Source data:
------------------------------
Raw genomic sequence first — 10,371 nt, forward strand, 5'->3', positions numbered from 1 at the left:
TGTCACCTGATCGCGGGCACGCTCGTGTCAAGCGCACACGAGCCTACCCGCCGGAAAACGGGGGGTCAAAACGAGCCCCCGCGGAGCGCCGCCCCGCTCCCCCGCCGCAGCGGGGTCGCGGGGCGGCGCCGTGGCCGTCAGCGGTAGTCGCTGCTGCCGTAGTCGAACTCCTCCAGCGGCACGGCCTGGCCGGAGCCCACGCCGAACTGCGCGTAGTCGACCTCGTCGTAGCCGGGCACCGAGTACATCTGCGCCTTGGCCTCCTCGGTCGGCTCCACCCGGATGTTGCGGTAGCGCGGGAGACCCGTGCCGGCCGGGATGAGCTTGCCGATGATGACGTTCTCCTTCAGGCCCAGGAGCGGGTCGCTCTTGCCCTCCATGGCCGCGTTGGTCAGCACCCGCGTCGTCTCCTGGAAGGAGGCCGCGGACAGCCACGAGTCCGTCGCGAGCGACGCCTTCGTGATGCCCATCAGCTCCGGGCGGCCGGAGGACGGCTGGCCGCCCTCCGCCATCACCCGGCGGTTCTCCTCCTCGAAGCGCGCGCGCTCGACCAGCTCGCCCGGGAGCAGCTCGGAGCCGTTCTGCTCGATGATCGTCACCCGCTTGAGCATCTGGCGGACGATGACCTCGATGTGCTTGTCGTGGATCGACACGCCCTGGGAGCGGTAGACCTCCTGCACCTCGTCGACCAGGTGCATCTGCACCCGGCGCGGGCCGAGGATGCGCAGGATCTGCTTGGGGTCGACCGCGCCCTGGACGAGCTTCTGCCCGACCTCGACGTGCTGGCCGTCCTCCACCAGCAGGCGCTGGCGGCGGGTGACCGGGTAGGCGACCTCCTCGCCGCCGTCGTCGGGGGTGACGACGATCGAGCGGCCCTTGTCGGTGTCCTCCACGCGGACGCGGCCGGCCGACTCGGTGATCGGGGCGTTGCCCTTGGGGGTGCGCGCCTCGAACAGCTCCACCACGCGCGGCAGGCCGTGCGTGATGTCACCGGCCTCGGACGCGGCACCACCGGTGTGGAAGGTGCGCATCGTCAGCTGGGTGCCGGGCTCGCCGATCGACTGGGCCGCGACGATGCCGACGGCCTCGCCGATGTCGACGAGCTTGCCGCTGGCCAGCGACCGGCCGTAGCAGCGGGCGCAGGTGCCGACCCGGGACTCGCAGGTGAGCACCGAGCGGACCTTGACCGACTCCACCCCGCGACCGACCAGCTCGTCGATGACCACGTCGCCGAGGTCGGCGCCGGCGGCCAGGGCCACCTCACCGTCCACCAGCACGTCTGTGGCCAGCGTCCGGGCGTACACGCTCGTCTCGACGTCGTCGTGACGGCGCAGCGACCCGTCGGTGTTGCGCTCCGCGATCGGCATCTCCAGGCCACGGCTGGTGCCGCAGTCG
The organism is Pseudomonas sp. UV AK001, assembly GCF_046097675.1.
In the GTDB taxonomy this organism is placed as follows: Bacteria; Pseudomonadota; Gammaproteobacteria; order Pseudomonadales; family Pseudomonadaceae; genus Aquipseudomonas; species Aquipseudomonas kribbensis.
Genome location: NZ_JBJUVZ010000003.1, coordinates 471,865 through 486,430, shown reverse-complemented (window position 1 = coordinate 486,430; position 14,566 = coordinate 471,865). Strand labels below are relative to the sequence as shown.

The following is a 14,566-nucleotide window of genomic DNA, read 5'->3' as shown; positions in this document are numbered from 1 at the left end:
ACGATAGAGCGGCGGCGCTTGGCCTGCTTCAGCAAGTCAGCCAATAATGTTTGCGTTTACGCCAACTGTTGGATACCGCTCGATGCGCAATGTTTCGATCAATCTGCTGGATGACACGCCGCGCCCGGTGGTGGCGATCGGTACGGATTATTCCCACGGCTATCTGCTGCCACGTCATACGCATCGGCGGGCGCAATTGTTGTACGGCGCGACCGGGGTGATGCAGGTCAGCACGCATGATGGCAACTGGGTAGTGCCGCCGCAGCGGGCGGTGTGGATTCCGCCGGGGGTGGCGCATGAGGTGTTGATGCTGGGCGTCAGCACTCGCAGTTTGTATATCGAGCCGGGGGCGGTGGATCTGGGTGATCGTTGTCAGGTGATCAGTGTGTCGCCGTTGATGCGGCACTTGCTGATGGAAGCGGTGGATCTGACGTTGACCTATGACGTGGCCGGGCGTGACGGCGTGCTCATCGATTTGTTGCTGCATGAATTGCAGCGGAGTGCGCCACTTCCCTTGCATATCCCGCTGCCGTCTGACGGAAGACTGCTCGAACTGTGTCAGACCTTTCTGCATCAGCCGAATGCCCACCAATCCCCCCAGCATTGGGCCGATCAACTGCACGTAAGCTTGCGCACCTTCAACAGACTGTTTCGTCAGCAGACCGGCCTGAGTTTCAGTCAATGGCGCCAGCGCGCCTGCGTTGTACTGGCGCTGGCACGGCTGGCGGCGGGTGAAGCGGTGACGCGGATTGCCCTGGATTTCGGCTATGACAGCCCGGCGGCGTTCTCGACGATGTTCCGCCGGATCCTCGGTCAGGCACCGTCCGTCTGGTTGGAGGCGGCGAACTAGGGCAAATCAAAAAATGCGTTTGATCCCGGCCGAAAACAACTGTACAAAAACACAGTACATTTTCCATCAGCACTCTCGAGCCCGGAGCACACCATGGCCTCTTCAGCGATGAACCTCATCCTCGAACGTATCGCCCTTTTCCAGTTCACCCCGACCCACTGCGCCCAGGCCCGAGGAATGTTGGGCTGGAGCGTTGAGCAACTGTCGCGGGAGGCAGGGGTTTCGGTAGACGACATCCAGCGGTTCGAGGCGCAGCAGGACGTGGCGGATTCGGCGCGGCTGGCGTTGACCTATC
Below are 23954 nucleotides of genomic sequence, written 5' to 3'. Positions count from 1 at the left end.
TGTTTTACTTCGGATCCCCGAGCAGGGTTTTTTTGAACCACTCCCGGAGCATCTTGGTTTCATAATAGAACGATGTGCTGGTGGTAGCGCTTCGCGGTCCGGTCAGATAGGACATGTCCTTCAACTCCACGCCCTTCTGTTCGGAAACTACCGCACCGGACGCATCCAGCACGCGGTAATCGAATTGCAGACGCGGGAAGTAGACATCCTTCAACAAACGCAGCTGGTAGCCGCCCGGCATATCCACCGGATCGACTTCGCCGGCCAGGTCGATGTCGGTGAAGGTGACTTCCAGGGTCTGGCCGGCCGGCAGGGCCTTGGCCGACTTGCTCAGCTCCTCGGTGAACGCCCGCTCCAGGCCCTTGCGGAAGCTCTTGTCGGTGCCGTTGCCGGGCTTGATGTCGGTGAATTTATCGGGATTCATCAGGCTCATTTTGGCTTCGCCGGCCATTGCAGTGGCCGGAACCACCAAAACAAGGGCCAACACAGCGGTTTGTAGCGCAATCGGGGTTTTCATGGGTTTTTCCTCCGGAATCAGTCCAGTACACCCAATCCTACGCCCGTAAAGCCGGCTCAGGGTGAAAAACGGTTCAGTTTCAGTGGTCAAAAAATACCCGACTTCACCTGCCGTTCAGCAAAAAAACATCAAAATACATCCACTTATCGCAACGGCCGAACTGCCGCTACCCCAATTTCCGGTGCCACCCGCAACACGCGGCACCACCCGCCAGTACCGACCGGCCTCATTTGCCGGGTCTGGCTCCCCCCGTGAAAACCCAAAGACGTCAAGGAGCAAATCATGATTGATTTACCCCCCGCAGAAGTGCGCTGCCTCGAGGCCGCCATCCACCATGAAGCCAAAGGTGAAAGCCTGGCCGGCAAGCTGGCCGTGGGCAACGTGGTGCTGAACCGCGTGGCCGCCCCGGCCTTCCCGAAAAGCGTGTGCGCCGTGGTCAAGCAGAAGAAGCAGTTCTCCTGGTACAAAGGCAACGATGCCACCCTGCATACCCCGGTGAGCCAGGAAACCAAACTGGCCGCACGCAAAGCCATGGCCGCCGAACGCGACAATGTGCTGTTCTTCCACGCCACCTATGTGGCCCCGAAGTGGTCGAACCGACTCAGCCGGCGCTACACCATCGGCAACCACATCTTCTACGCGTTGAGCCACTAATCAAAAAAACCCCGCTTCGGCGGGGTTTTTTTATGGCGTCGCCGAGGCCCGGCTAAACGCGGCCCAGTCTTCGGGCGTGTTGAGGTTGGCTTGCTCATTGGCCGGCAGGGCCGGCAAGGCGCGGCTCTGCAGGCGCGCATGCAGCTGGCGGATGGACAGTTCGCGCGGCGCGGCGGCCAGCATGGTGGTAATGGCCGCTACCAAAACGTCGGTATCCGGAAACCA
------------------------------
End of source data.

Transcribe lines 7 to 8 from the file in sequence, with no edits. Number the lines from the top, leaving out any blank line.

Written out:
ACGATAGAGCGGCGGCGCTTGGCCTGCTTCAGCAAGTCAGCCAATAATGTTTGCGTTTACGCCAACTGTTGGATACCGCTCGATGCGCAATGTTTCGATCAATCTGCTGGATGACACGCCGCGCCCGGTGGTGGCGATCGGTACGGATTATTCCCACGGCTATCTGCTGCCACGTCATACGCATCGGCGGGCGCAATTGTTGTACGGCGCGACCGGGGTGATGCAGGTCAGCACGCATGATGGCAACTGGGTAGTGCCGCCGCAGCGGGCGGTGTGGATTCCGCCGGGGGTGGCGCATGAGGTGTTGATGCTGGGCGTCAGCACTCGCAGTTTGTATATCGAGCCGGGGGCGGTGGATCTGGGTGATCGTTGTCAGGTGATCAGTGTGTCGCCGTTGATGCGGCACTTGCTGATGGAAGCGGTGGATCTGACGTTGACCTATGACGTGGCCGGGCGTGACGGCGTGCTCATCGATTTGTTGCTGCATGAATTGCAGCGGAGTGCGCCACTTCCCTTGCATATCCCGCTGCCGTCTGACGGAAGACTGCTCGAACTGTGTCAGACCTTTCTGCATCAGCCGAATGCCCACCAATCCCCCCAGCATTGGGCCGATCAACTGCACGTAAGCTTGCGCACCTTCAACAGACTGTTTCGTCAGCAGACCGGCCTGAGTTTCAGTCAATGGCGCCAGCGCGCCTGCGTTGTACTGGCGCTGGCACGGCTGGCGGCGGGTGAAGCGGTGACGCGGATTGCCCTGGATTTCGGCTATGACAGCCCGGCGGCGTTCTCGACGATGTTCCGCCGGATCCTCGGTCAGGCACCGTCCGTCTGGTTGGAGGCGGCGAACTAGGGCAAATCAAAAAATGCGTTTGATCCCGGCCGAAAACAACTGTACAAAAACACAGTACATTTTCCATCAGCACTCTCGAGCCCGGAGCACACCATGGCCTCTTCAGCGATGAACCTCATCCTCGAACGTATCGCCCTTTTCCAGTTCACCCCGACCCACTGCGCCCAGGCCCGAGGAATGTTGGGCTGGAGCGTTGAGCAACTGTCGCGGGAGGCAGGGGTTTCGGTAGACGACATCCAGCGGTTCGAGGCGCAGCAGGACGTGGCGGATTCGGCGCGGCTGGCGTTGACCTATC
Below are 23954 nucleotides of genomic sequence, written 5' to 3'. Positions count from 1 at the left end.